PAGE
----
This final court ruling, along with other rulings and litigation, concerned University officials, Brown said.
Stephens’ attorney, Karl Oliver of Roseville, said his client is “considering her options.” He said Stephens will use accrued vacation time rather than report to work this week.
“She’s very concerned this has harmed her reputation, and she’s been treated in a shabby and inappropriate manner,” Oliver said.
Oliver added that the case is an example of the University’s problems in retaining minority administrators. Stephens is black. McKinley Boston, one of the University’s top black administrators, resigned Nov. 19 after learning his contract would not be renewed because of academic misconduct occurring under his watch.
Stephens could not be reached for comment Sunday.
But in recent e-mail correspondence, Stephens voiced concerns about race and employment discrimination.
“I do believe race is an issue and that I was unfairly targeted,” Stephens wrote Nov. 20. “The University has a history of being hostile to black administrators and faculty.
“I raised the issue of a hostile work environment with (Yudof) this past winter, and I believe my administrative leave is related to this matter,” Stephens wrote then, saying the leave placed “a cloud of criminality” over her and injured her professional reputation.
When asked about Stephens’ concerns, Brown said the issues were completely independent.
“It came up in a completely different nature,” Brown said. “Those issues (Stephens) is referring to happened a long time ago, and there is no correlation and no nexus between those two events.”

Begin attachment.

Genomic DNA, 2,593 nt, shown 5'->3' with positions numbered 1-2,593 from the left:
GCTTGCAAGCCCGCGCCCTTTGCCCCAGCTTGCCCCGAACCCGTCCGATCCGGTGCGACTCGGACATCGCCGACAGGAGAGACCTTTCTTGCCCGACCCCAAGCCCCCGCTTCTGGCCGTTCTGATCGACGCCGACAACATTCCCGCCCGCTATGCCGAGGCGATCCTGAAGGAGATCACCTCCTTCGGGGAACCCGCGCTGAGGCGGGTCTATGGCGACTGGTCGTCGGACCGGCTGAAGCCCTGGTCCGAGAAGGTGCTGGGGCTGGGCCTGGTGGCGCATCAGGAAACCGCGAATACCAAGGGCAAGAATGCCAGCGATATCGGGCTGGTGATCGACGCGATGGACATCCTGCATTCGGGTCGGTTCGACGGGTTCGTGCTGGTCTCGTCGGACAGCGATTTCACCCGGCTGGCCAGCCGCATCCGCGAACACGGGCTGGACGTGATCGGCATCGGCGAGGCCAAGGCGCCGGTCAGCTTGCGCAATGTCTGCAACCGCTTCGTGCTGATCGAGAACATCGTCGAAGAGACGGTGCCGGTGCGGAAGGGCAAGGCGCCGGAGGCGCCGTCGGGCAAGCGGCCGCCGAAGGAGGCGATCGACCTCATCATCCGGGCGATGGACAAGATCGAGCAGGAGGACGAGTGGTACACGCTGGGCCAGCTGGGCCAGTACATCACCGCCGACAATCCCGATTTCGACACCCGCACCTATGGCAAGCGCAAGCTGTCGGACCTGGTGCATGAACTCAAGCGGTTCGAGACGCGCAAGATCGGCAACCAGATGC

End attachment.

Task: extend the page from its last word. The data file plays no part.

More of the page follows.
Spence said race was not an issue for her as she reviewed external litigation. “The documents kind of speak for themselves,” she said.
Stephens has also questioned the leave as a form of employment discrimination.
According to federal law, employers may not discriminate against employees based solely on bankruptcy.
“It is in the law and rarely comes up because it is a much more difficult burden for a person to show,” said Dave Light, senior managing editor of Consumer Bankruptcy News.
“This is one of those cases where it may happen if actions that were took were solely because of her bankruptcy then that would run afoul of bankruptcy law,” Light said. “The difficult thing is the person has to show that the action was solely because of … the bankruptcy.”
If there are other issues involved, such as fraudulent transfers or other bad faith actions, the federal law might not apply, Light said.
But Brown said bankruptcy was not the sole issue.
“For a person in a public institution of high profile in charge of significant resources for the University, I do think it would be natural for someone to be concerned,” she said.
— The Associated Press contributed to this report.
Kristin Gustafson covers University administration and welcomes comments at [email protected] She can also be reached at (612) 627-4070 x3211.